I didn’t want anything to do with it. I swear, it was all him. He chased it down, he cornered it, and he took the first swing. We were in the clearing, panting. He stared at me, his eyes all big and black-like. When he spoke, his words vibrated through my sneakers, up my leg-bones and roared in my chest. He handed me the shovel and I couldn’t breathe, so when I finally took a breath it sounded more like a yowl from split fur and cracked bone. I swallowed up all of the air around me, letting the stench of moist bark and minced leaf pile up inside me. I kept staring until I felt like I deserved to turn away. I asked him if I could leave, my parents were expecting me for dinner, and he said yes. He didn’t have to tell me that if I told, I would be dead meat, chopped into paws, a torso, and a head, and thrown behind the forest line.
I ran home and threw up in the bushes, hidden from my windows. I wiped my face real nice and went inside.
Mom and Dad didn’t suspect a thing but just thinking of that final arc of the shovelhead left my guts unstable. Macaroni and cheese stayed down but only because I pushed it and didn’t dare let it come up. I told myself, Kyle, you don’t betray yourself. You betray yourself, you lose your own trust and no one can forgive you for anything if you can’t trust yourself. So I swore, over and over again, praying underneath the dinner table with my hands clasped together, palms and finger spaces sweating like soda cans in July.
I did my homework as best I could, but my mind kept spinning, tossing my thoughts overboard. I had to write an essay about Poe, anything about Poe, so I thrust a word into the computer. “Cat,” I said aloud. I took a sharp, cleansing breath, blinked, and slowly let it out. Everything felt better. The keyboard clicks were soothing, like the underwater hum of the pool filter in my ears. I kept it up and the essay was done. But as soon as I clicked to save my computer froze and I cussed, first out loud and then in my mind where Mom and Dad couldn’t hear the devil things I was yelling.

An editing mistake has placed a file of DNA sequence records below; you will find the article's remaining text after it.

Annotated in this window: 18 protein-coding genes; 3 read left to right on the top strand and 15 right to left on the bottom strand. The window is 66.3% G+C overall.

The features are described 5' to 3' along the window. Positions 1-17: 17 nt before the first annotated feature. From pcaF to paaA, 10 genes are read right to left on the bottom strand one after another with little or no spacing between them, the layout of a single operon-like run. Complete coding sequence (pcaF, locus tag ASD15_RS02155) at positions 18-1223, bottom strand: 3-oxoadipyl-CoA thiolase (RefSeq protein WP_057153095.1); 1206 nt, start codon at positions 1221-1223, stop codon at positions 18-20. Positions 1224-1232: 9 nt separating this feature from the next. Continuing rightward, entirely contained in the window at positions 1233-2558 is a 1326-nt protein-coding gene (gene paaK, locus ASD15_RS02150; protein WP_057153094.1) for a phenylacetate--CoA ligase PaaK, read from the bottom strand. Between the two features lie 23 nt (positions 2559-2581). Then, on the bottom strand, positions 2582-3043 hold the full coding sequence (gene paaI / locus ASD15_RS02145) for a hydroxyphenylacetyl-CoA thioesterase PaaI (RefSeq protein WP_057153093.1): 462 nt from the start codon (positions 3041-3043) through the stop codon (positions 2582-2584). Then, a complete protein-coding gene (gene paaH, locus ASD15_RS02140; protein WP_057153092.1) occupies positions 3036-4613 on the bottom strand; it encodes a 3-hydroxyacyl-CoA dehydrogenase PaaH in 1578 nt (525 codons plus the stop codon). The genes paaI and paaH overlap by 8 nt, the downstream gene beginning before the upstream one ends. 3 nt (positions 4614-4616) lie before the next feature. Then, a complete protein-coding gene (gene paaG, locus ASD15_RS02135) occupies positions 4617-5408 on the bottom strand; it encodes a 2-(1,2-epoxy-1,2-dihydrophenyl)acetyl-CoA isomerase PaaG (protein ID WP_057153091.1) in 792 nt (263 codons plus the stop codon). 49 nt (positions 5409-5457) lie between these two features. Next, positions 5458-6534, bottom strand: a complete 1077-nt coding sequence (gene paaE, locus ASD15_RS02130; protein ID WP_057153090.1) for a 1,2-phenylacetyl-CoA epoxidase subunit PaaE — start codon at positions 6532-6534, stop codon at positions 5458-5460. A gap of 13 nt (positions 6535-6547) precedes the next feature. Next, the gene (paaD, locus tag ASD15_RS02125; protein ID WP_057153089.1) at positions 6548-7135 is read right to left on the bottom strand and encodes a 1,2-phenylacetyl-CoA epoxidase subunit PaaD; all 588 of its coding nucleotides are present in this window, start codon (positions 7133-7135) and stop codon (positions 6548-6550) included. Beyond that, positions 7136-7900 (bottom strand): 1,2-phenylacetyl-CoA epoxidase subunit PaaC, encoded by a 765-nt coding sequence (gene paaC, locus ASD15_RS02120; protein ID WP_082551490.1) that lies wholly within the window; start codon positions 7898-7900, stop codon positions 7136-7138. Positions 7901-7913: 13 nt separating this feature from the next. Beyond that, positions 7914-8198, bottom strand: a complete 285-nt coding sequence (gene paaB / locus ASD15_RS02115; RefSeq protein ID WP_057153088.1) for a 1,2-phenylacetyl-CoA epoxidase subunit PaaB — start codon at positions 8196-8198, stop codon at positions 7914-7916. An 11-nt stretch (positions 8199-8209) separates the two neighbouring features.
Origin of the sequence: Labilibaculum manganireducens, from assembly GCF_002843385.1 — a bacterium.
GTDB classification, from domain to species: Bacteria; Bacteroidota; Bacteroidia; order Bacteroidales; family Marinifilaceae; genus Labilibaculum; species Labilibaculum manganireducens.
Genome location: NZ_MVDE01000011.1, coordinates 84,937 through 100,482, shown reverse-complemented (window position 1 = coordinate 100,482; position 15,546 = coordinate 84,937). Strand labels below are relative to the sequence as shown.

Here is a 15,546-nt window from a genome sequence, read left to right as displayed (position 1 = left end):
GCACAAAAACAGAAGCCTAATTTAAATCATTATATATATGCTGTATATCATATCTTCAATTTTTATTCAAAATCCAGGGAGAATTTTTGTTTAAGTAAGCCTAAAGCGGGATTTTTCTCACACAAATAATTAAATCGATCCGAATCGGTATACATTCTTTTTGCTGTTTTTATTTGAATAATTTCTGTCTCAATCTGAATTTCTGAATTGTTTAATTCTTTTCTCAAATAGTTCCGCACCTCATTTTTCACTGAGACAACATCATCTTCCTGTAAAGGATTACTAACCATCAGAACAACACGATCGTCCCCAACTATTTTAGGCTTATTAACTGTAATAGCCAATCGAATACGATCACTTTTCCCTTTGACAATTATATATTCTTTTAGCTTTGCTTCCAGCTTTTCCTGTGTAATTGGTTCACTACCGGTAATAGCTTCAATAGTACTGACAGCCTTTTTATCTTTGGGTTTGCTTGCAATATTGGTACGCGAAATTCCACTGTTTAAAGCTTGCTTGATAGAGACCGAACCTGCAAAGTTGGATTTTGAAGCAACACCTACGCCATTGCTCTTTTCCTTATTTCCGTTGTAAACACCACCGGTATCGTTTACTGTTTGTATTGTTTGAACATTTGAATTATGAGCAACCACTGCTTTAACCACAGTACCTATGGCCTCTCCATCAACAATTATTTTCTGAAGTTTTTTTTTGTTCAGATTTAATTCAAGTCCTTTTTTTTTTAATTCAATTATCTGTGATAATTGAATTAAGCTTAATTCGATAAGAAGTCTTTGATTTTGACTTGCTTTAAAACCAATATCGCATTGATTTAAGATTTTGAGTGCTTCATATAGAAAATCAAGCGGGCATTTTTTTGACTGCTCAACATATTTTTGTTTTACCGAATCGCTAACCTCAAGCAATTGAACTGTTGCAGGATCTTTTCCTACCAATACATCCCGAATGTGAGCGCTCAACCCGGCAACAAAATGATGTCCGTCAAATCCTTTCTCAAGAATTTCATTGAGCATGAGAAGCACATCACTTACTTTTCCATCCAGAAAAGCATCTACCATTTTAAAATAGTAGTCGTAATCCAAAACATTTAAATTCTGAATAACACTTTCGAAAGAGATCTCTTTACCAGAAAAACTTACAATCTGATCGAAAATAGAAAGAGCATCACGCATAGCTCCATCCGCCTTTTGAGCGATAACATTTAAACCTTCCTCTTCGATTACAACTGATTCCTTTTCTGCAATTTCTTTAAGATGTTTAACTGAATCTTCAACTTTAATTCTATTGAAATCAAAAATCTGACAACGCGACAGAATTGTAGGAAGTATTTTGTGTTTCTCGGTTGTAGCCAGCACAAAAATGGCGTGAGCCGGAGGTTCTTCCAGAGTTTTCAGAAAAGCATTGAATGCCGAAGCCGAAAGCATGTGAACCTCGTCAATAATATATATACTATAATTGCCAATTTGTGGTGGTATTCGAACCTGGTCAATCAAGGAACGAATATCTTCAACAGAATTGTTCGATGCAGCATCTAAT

I turned everything off and called it a day. G’nights and I-love-yous were spread among the house, and I did my best to smile when Mom told me to have sweet dreams. When I finally fell on my bed, I folded a portion of blanket underneath my feet and pulled the rest up tight. Dream-fog condensed on the inside of my eyeballs, and I felt a trouble-dream coming. I steeled my arms, clenched my fists round invisible reins, clamped down on air with menthol’d teeth and waited for the nightmares to guide me through the dark.
Nothing. I tossed and turned, blankets tangling like tripwires, the heat unbearable, sweating all over like those damn cans set out in July heat, but it was October, it was fall, it was autumn and it was supposed to be cold. My eyes were closed, but in the distance, I could just make out a faint outline of a tower. Its pointed peak punctured the sky—a balloon exploding in slow motion. I moved closer, my steps oddly giant, the insides of my toes caked with soil. My shins blasted through fence posts and front doors. The tower was made of dark glass and covered in windows. Its color swirled, from a gloss-black to a milk-gray, then a sudden and brilliant white. I blinked and a single tiny black circle punctuated every window.
Eyes. I screamed and instantly shrunk, my head accelerating dangerously toward the ground. I saw my hands and legs all ten feet away from me, connected to my flattened torso by wide ribbons of flesh. The tower loomed above me like Babel, all of it staring at me. The eyes knew what I did. They made me feel what it felt in its last moments. My right arm burned and I screamed until it went numb. The tower rolled its eyes up until the windows were all white.